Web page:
The International Implications for Regulating Cigars

The Impact of Cigar Overregulation

When we discuss the adverse economic impact of government action against the passion for and production of great cigars—whether it is smoking bans, taxation, or the profound and detrimental effects federal regulation can have on the overall premium cigar industry
—we discuss it in the context of the local cigar shop, the domestic supply chain or the corporations of manufacturers headquartered in locations ranging from Miami to Philadelphia.

Those manufacturers serve as the masterminds of blends, production, marketing and “selling the sizzle,” but there is another side of this equation that cannot be forgotten—the workers of Latin America who handle and orchestrate the production of those works of art, from the seedlings to the ship that delivers them to our shore.

This is where the federal regulation of cigars is most frightening. As Jorge Armenteros of Tobacconist University states, “We are living in a renaissance of cigar-making.” He’s right, as some of the greatest cigars in history are on the local shop shelves as we speak.

It’s a tribute to the creativity and innovation of new and old cigar-makers alike. It’s also a tribute to the nations of Honduras, Nicaragua and the Dominican Republic for not only having the natural environment for the production of great cigars, but having the workforce dedicated to the skill needed to produce outstanding cigars. That impact spans to the nations of Brazil, Ecuador, Mexico, Costa Rica and across the Atlantic to the Republic of Cameroon, where more than 3,000 farms and workers are producing prized tobacco.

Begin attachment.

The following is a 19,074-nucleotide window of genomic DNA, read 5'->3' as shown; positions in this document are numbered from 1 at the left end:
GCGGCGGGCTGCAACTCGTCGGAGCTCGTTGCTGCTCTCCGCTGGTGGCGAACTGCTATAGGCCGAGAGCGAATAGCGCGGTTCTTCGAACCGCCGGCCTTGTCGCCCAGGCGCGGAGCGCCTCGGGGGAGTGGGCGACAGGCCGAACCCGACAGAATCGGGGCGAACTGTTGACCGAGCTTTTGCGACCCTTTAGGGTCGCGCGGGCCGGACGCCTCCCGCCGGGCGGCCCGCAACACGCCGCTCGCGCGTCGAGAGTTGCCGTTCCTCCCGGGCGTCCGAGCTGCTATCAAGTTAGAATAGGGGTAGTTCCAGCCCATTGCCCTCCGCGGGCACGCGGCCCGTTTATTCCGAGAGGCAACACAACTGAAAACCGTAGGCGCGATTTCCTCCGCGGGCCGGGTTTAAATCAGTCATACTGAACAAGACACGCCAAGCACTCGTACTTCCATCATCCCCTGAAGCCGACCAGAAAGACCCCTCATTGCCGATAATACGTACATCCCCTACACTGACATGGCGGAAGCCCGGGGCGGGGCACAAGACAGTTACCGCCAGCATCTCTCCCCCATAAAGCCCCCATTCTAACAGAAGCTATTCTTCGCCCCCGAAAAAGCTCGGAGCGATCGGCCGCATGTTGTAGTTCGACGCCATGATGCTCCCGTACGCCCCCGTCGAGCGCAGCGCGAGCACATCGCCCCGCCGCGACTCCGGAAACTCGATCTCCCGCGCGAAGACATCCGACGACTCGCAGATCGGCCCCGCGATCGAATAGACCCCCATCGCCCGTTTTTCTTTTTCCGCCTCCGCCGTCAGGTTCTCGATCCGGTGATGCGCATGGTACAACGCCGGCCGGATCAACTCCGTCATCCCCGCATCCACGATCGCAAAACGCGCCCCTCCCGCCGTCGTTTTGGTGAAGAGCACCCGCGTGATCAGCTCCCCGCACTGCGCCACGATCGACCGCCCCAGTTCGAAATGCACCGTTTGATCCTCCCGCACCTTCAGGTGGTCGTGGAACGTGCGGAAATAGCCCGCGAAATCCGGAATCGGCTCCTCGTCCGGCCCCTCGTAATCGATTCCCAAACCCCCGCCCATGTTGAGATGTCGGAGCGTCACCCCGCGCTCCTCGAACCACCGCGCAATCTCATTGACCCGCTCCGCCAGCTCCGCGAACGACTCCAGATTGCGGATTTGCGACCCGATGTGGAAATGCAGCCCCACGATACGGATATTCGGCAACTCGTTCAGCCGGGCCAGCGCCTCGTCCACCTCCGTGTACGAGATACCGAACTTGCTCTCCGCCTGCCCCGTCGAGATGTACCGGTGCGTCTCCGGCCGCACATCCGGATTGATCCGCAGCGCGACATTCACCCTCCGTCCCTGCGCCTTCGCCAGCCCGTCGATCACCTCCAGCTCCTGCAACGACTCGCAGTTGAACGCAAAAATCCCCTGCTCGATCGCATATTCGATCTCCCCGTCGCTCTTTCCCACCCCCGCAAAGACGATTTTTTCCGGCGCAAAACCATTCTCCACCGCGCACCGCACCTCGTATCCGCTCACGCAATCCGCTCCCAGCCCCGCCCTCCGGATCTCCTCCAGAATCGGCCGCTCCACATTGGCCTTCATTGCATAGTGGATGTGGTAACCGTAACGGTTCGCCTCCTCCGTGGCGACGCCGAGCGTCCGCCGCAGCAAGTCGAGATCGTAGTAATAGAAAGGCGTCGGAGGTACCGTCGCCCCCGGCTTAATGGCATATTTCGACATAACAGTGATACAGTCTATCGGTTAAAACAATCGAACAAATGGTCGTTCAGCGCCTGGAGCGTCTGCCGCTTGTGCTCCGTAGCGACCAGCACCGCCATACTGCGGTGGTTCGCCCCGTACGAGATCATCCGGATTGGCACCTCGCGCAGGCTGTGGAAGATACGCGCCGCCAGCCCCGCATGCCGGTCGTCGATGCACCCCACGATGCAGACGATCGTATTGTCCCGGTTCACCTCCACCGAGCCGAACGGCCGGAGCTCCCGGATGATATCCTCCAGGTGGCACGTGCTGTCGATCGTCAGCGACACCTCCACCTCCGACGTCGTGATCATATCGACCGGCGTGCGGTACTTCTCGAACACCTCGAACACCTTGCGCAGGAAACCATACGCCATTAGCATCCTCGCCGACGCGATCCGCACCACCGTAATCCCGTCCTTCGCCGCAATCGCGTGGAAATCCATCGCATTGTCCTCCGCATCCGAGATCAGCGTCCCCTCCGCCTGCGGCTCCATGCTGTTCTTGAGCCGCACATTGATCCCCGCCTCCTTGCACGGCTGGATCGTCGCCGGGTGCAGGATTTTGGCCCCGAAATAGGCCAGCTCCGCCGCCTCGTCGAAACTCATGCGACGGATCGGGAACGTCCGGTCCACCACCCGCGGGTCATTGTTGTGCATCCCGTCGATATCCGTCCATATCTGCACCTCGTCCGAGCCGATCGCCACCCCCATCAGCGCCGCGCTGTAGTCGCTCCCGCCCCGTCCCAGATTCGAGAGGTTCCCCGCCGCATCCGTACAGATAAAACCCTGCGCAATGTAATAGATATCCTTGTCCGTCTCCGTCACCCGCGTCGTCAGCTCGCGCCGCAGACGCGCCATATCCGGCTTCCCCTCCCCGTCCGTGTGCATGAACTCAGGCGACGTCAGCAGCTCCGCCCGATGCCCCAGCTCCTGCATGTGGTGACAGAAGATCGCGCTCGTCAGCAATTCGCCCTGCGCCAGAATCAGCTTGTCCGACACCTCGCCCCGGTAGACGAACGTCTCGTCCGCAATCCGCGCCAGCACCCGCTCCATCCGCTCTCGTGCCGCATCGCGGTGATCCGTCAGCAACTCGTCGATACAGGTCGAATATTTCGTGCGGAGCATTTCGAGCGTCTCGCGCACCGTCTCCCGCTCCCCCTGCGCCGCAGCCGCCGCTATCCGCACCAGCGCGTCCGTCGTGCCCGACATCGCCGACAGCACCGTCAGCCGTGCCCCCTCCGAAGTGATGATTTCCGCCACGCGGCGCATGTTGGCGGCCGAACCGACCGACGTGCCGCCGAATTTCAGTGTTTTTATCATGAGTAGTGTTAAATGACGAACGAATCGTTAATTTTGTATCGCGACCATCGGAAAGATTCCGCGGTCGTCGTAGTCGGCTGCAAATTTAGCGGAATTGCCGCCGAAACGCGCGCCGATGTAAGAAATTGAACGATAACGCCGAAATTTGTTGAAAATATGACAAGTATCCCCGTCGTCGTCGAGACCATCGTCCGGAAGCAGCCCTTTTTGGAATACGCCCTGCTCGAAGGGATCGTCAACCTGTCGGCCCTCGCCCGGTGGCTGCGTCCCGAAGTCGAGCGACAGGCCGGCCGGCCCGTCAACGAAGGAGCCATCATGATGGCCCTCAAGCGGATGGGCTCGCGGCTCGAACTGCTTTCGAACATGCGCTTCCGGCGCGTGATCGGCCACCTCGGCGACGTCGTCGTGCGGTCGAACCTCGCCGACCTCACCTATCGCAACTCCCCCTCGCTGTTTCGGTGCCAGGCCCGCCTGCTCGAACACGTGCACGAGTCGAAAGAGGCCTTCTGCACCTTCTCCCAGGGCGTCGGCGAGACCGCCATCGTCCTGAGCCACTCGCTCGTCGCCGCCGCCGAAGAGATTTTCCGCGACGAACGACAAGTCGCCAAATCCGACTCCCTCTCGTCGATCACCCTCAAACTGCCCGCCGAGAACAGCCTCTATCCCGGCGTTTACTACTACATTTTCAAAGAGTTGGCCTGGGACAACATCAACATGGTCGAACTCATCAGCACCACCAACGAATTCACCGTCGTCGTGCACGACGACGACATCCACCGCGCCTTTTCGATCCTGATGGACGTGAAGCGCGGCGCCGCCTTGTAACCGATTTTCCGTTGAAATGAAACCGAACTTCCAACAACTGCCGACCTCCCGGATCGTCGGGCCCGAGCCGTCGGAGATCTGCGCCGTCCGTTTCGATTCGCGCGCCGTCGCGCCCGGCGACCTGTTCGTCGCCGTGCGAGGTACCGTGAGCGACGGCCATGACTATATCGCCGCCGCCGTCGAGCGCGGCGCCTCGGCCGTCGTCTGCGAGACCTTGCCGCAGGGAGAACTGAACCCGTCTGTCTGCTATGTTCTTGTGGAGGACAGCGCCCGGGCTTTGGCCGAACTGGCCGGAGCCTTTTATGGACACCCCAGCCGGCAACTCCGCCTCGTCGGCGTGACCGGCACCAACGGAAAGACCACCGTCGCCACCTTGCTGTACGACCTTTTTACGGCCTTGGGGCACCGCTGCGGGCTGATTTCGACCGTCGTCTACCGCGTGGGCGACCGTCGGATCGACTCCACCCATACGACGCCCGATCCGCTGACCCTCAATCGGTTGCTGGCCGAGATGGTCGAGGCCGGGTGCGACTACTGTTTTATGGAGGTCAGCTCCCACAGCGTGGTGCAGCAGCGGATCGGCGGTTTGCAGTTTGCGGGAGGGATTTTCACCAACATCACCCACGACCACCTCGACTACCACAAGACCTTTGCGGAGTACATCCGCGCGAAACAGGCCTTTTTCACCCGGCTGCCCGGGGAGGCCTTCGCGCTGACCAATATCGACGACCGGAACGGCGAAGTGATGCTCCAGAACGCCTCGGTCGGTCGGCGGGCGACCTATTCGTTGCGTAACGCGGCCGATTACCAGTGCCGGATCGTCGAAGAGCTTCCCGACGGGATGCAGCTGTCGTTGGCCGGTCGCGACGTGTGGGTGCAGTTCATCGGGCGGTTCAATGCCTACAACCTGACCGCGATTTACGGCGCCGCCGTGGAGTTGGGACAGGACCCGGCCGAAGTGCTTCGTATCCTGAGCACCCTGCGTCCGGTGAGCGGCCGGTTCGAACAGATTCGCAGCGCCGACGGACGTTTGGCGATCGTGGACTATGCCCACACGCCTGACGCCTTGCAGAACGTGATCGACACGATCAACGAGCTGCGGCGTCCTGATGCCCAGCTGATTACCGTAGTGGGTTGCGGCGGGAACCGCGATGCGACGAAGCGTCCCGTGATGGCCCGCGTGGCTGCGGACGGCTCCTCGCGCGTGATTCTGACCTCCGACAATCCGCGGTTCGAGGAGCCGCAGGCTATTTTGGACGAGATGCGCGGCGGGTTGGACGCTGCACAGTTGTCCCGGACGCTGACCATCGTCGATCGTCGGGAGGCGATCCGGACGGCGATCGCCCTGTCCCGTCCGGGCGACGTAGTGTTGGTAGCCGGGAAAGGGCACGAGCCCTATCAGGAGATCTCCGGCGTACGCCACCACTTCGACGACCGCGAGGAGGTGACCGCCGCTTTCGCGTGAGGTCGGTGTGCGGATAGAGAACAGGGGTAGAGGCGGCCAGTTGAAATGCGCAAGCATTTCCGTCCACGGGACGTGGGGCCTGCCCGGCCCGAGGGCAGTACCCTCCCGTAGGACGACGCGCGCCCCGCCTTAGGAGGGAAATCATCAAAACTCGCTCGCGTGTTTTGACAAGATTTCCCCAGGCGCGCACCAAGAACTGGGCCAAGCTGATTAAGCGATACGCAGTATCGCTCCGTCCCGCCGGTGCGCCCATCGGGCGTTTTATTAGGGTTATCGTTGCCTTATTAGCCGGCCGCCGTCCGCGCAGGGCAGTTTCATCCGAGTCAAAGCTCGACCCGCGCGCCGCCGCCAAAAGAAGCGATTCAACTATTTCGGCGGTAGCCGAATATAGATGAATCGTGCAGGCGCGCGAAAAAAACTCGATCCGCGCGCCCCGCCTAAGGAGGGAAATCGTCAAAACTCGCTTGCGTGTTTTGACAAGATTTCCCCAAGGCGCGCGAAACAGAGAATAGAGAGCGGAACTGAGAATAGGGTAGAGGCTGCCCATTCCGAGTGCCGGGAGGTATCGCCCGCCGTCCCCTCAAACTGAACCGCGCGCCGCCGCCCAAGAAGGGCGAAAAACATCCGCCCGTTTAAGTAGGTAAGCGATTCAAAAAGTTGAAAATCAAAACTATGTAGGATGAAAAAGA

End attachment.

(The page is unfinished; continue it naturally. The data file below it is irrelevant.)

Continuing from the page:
Several years ago, I spoke to a group at the Nicaraguan Cigar Festival in Esteli, and I said,

“I challenge any of you to smoke a cigar in the same way after you have looked into the eyes of these rollers, witnessed the care of their hands on that leaf and experienced the dedication and pride they have in their craft.” That’s an image I want every cigar enthusiast in America to have when they are enjoying that cigar among friends or alone on their back porch.

Now along comes the U.S. government with the threat of federal oversight and regulation of the industry—wanting, in many ways, to treat premium cigars more harshly than even the products that Congress actually told them to regulate. If regulation stems production by so much as a fraction, jobs critical to the stability of the Latin American economy will be at risk.

That’s why Cigar Rights of America has been diligent in communicating with the embassies of Latin America on the issue of federal regulation. Working together, a joint letter from the ambassadors to the U.S. from Honduras, Nicaragua and the Dominican Republic expressing their serious concerns about the regulations was sent to the U.S. Department of State, the U.S. Food & Drug Administration (FDA) and to offices of the Trump administration.

The letter notes, “If history is any precedent, some of the regulations that could be imposed by the agency would prove disastrous to the centuries-old cigar industry that provides over 300,000 jobs among our three nations and represents millions of dollars in export revenue. No regulatory measure should threaten such jobs and hence raise the specter of political and economic consequences within our region.”